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Earliest fossil of placental mammal found in China

2011-08-26 14:30    Ecns.cn     Web Editor: Zhang Chan
The restored skeleton and body of the Jurassic mammal Juramaia.

The restored skeleton and body of the Jurassic mammal Juramaia.

(Ecns.cn)--A group of scientists, including three Chinese and several Americans, recently discovered a partial skeleton of a small, shrew-like mammal in the famous fossil beds of Liaoning Province, China, according to the Beijing Evening News, Thursday.

According to the scientists, the mammal fossil is so far the earliest eutherian (placental) mammal fossil found, and it can be traced back to 160 million years ago. The scientists named it the "Juramaia sinensis," or "Jurassic mother from China."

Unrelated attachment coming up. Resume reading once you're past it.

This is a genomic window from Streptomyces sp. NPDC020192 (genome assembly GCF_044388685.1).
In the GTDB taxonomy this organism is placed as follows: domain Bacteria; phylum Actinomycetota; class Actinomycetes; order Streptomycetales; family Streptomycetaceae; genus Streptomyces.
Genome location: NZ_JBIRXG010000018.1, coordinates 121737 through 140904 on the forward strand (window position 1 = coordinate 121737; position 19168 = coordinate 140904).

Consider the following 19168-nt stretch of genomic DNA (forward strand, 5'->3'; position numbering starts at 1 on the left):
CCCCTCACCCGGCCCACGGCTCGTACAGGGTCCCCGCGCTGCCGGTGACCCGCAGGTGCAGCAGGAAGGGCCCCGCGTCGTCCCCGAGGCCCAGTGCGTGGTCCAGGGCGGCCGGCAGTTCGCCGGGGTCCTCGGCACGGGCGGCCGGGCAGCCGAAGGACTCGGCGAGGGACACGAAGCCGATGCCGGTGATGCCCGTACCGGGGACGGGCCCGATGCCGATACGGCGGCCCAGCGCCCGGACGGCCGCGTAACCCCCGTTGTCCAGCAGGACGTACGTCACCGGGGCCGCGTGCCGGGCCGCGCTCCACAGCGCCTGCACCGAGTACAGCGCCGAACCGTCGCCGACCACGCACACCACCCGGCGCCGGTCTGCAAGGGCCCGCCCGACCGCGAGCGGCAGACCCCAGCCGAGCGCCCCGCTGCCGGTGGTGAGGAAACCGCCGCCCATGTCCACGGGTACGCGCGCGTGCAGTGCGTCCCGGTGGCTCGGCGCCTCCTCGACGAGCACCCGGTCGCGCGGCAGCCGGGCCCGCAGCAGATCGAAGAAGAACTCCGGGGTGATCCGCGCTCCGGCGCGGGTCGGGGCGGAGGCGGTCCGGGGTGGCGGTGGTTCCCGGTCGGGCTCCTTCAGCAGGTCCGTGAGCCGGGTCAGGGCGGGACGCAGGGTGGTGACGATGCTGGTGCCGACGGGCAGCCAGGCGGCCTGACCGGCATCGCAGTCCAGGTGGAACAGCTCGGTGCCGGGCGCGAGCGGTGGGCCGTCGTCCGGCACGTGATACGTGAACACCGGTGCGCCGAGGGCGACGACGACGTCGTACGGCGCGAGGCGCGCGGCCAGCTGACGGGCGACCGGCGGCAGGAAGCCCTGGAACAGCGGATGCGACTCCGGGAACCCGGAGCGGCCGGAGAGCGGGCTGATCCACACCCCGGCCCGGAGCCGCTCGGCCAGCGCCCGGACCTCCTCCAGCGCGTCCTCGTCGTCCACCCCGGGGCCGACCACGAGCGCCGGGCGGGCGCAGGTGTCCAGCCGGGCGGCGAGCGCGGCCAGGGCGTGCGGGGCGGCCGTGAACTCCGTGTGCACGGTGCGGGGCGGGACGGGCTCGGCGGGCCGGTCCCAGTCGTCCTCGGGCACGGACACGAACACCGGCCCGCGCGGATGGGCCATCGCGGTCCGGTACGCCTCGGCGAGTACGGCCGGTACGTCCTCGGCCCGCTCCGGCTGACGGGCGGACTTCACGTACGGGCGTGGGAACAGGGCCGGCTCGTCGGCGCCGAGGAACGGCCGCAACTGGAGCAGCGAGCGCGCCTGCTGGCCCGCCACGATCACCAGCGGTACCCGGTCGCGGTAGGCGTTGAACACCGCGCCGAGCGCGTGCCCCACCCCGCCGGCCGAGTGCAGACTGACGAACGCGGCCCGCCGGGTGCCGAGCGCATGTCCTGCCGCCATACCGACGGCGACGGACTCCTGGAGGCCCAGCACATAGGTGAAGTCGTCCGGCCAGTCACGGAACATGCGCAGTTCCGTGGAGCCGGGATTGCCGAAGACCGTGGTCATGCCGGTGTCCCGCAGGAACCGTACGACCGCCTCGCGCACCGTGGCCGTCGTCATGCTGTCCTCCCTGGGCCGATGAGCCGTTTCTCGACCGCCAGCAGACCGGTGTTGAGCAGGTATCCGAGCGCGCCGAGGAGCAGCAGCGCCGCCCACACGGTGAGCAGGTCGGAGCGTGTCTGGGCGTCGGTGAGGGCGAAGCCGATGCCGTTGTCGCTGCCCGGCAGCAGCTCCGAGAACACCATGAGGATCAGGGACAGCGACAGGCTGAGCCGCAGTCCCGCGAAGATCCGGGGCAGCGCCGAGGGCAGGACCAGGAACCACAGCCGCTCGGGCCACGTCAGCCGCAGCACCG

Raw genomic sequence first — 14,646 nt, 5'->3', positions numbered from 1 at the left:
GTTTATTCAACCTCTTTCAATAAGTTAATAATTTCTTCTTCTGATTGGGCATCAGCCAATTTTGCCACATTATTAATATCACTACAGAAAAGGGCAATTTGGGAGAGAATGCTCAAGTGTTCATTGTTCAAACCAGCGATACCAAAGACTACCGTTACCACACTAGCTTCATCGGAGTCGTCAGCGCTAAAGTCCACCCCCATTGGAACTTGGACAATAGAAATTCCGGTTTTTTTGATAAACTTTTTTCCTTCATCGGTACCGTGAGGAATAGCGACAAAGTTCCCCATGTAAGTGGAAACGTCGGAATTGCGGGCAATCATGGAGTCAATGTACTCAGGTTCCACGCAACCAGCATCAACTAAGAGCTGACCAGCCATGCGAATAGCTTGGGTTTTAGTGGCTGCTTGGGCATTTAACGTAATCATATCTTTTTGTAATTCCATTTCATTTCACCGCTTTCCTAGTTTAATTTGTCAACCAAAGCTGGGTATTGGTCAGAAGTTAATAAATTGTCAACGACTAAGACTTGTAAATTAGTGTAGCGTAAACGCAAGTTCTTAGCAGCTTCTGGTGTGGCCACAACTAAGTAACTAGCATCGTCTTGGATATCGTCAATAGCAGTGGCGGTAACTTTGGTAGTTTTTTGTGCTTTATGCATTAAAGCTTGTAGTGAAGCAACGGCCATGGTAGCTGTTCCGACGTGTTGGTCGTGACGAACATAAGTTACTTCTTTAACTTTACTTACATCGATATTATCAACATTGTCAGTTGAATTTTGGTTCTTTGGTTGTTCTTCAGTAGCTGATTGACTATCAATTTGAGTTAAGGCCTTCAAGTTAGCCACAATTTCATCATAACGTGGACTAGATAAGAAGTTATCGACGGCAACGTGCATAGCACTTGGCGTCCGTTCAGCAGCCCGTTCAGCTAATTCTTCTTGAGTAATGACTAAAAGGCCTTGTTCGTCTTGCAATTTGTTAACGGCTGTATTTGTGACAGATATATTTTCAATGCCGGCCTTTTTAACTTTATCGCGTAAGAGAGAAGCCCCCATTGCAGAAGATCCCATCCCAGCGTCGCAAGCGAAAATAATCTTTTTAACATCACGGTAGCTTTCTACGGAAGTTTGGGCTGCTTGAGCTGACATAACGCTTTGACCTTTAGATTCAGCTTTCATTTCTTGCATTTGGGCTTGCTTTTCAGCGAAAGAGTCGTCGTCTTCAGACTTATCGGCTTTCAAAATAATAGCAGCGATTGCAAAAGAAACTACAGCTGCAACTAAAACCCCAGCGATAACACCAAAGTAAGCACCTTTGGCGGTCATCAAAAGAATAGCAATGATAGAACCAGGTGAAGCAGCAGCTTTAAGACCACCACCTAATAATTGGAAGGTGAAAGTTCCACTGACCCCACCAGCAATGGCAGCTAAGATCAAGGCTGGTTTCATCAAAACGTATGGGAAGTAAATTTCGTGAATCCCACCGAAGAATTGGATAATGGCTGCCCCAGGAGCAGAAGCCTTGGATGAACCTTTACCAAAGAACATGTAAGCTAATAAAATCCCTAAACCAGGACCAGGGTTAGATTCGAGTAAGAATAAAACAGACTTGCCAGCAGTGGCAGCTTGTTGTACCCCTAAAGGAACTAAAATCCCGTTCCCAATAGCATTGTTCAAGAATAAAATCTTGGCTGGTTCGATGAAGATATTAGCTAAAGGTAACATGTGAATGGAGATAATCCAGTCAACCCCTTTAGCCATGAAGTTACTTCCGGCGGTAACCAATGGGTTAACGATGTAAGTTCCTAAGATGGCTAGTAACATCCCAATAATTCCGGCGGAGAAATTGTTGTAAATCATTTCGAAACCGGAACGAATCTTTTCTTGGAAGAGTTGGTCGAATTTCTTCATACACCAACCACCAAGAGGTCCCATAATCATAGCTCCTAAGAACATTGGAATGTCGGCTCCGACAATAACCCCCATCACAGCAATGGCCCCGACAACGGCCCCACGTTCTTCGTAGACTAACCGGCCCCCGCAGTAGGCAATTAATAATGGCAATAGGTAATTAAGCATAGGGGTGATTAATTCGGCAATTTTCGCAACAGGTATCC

Weighing only about 15 grams, this mammal fossil probably ate insects. The preserved part of the skeleton, from the tip of the snout to about midway down its back, indicates that it was probably a skilled climber that scrambled through the trees after an invertebrate snack.

Other fossil findings also include an incomplete skull, impressions of residual soft tissues such as hair, and Juramaia's complete set of teeth as well as its forepaw bones. These features led the paleontologists to conclude that the animal was closer to living placentals on the mammalian family tree than to pouched marsupials, such as kangaroos.

This finding has an important meaning for scientists in researching the evolution of mammals on earth, said a Chinese scientist.